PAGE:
"The curiosity is also from a much wider male demographic in China, versus what a brand could expect to see in the West, for example," he said. "Brands seem to be still catching up with the trend, however.
"Some estimate that less than half of international prestige beauty brands have male products available in China. So, while the demand is there, male consumers have very limited choice, which is a missed opportunity."
Friends and key opinion leaders are Chinese consumers’ top channels of discovery when it comes to beauty buys. Word of mouth is even more crucial for more under-the-radar labels, which might not have as many reviews or as extensive of a digital presence.
Brands also need to be thinking beyond Weibo and WeChat. In its few short years of existence, Red Book has become a key platform for influencer content.
Aside from KOLs and their social circle, consumers are conducting a lot of their research on ecommerce sites and online media, such as magazines’ digital editions.
While KOLs might point consumers to a particular product, only 17 percent of male consumers and 6 percent of women said that they heavily weigh what influencers post when making a purchase.
Influencers and friends introduce many consumers to new makeup. Image credit: Estée Lauder
Advertising also does not impact consumers as much, with 17 percent of men and 4 percent of women saying that ads are important.
Even though Chinese consumers are heavily engaging and shopping on digital channels, they still value the bricks-and-mortar experience for beauty buying.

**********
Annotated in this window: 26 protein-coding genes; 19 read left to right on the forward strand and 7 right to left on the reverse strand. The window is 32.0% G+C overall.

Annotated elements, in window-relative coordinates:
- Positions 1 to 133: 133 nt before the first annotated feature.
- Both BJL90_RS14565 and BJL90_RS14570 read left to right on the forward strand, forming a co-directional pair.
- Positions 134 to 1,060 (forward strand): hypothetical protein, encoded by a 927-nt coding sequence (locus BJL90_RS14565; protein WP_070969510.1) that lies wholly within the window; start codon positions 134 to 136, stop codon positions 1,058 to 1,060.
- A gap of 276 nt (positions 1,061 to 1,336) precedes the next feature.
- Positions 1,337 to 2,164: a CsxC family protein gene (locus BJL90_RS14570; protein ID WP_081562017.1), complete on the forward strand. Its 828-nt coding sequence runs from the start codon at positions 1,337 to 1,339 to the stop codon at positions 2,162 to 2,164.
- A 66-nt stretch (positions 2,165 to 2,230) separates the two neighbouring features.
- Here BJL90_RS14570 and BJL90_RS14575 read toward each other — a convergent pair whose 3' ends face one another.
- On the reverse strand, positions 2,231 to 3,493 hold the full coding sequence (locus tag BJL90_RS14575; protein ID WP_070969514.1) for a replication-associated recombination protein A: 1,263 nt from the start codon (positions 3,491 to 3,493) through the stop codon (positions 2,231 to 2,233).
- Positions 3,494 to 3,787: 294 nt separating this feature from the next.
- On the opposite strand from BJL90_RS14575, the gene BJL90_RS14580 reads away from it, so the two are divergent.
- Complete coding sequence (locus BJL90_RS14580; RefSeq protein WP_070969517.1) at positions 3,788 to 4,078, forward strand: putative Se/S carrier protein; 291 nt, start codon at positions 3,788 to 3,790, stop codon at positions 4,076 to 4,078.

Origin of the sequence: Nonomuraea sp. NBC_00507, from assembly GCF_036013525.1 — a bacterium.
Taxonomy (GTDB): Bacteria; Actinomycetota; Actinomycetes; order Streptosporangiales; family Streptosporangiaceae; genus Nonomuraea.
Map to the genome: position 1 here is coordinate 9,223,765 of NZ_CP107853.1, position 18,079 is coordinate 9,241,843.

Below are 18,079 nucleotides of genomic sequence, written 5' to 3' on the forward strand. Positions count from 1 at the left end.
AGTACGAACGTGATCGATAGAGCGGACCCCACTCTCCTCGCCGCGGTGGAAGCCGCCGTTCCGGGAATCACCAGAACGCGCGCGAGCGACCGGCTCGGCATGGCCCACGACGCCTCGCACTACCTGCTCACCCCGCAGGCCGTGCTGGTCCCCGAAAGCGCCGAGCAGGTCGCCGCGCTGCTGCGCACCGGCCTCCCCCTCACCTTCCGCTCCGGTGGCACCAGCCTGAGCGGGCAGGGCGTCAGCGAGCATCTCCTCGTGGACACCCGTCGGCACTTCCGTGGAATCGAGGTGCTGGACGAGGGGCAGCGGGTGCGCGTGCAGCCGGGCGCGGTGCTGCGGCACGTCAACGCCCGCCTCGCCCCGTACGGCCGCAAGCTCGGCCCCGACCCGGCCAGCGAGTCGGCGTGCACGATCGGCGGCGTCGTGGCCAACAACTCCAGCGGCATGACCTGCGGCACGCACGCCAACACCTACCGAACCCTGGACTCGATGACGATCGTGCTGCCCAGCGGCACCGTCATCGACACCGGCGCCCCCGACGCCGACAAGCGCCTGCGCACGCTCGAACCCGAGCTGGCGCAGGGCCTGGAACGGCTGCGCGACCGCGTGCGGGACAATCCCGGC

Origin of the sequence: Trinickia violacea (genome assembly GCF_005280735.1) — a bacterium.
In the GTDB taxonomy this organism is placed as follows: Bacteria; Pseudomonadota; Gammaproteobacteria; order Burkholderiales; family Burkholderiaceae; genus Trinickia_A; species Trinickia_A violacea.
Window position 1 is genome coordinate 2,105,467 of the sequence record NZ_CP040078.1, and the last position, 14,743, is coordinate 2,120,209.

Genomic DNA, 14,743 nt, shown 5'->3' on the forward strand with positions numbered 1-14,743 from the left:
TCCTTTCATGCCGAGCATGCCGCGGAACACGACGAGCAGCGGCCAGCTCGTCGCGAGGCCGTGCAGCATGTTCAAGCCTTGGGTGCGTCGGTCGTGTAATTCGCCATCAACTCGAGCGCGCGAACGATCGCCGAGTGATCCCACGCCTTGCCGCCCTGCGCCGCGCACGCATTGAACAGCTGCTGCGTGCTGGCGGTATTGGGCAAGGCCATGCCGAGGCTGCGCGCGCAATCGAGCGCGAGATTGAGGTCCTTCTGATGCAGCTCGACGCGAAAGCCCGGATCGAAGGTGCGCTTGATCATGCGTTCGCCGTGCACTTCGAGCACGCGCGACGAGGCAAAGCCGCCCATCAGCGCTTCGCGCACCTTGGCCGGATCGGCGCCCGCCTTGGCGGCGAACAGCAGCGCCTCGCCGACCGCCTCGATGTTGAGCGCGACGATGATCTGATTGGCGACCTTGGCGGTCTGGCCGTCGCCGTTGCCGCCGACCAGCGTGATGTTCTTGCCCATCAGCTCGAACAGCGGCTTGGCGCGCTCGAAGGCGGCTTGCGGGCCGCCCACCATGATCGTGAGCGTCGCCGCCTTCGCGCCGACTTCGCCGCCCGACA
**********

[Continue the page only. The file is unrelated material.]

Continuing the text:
The majority of consumers agree that physical stores enable them to try on products before buying. They also say that authenticity is guaranteed on in-store purchases.
"China is a leader in the digital world that physical retail has surged back," Mr. Folland said. "O2O functionality and consumer understanding and uptake of this is exceptionally powerful in China.
"Chinese consumers now expect a digitally enabled playground where they can instantly ‘check in’ using their WeChat and the in-store experience is personalized to their profile, with diverse and holistic online-offline functionality.
"This is not limited to cosmetics, yet certain digital features lend themselves ideally to it, such as AI mirrors, VR product trialing and the wide range of products that can be trialled in-store, i.e. touched and felt."